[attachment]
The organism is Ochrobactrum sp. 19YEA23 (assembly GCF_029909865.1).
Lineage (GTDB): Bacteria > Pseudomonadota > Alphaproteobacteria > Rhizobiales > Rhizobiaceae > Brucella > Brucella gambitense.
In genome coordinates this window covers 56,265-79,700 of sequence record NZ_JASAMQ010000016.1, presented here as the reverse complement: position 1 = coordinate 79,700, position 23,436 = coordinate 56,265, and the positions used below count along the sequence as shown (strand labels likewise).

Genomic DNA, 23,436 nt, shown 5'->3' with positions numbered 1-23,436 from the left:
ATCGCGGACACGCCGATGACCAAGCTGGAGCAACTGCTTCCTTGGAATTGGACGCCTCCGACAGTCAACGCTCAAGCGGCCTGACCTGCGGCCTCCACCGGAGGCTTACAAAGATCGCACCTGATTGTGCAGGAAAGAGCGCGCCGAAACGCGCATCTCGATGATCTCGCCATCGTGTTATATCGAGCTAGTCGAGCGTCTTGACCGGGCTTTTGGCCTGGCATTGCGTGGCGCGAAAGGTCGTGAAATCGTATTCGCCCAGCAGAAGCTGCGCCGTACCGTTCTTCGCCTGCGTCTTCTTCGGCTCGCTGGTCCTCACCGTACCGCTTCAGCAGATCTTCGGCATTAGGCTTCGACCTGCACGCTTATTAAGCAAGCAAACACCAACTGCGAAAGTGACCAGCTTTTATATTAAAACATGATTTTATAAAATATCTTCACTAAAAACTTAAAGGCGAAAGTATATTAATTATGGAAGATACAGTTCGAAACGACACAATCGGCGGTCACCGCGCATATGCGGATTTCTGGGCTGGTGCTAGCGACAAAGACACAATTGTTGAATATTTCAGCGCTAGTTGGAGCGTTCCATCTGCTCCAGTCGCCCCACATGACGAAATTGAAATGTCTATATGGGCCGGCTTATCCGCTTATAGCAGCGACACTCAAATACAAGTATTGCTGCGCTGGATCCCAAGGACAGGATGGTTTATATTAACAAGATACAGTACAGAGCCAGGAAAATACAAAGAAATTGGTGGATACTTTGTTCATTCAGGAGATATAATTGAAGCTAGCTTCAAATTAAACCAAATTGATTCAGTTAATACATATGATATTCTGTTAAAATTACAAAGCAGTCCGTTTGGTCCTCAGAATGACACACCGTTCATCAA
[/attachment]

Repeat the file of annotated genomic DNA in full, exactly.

The organism is Ochrobactrum sp. 19YEA23 (assembly GCF_029909865.1).
Lineage (GTDB): Bacteria > Pseudomonadota > Alphaproteobacteria > Rhizobiales > Rhizobiaceae > Brucella > Brucella gambitense.
In genome coordinates this window covers 56,265-79,700 of sequence record NZ_JASAMQ010000016.1, presented here as the reverse complement: position 1 = coordinate 79,700, position 23,436 = coordinate 56,265, and the positions used below count along the sequence as shown (strand labels likewise).

Genomic DNA, 23,436 nt, shown 5'->3' with positions numbered 1-23,436 from the left:
ATCGCGGACACGCCGATGACCAAGCTGGAGCAACTGCTTCCTTGGAATTGGACGCCTCCGACAGTCAACGCTCAAGCGGCCTGACCTGCGGCCTCCACCGGAGGCTTACAAAGATCGCACCTGATTGTGCAGGAAAGAGCGCGCCGAAACGCGCATCTCGATGATCTCGCCATCGTGTTATATCGAGCTAGTCGAGCGTCTTGACCGGGCTTTTGGCCTGGCATTGCGTGGCGCGAAAGGTCGTGAAATCGTATTCGCCCAGCAGAAGCTGCGCCGTACCGTTCTTCGCCTGCGTCTTCTTCGGCTCGCTGGTCCTCACCGTACCGCTTCAGCAGATCTTCGGCATTAGGCTTCGACCTGCACGCTTATTAAGCAAGCAAACACCAACTGCGAAAGTGACCAGCTTTTATATTAAAACATGATTTTATAAAATATCTTCACTAAAAACTTAAAGGCGAAAGTATATTAATTATGGAAGATACAGTTCGAAACGACACAATCGGCGGTCACCGCGCATATGCGGATTTCTGGGCTGGTGCTAGCGACAAAGACACAATTGTTGAATATTTCAGCGCTAGTTGGAGCGTTCCATCTGCTCCAGTCGCCCCACATGACGAAATTGAAATGTCTATATGGGCCGGCTTATCCGCTTATAGCAGCGACACTCAAATACAAGTATTGCTGCGCTGGATCCCAAGGACAGGATGGTTTATATTAACAAGATACAGTACAGAGCCAGGAAAATACAAAGAAATTGGTGGATACTTTGTTCATTCAGGAGATATAATTGAAGCTAGCTTCAAATTAAACCAAATTGATTCAGTTAATACATATGATATTCTGTTAAAATTACAAAGCAGTCCGTTTGGTCCTCAGAATGACACACCGTTCATCAA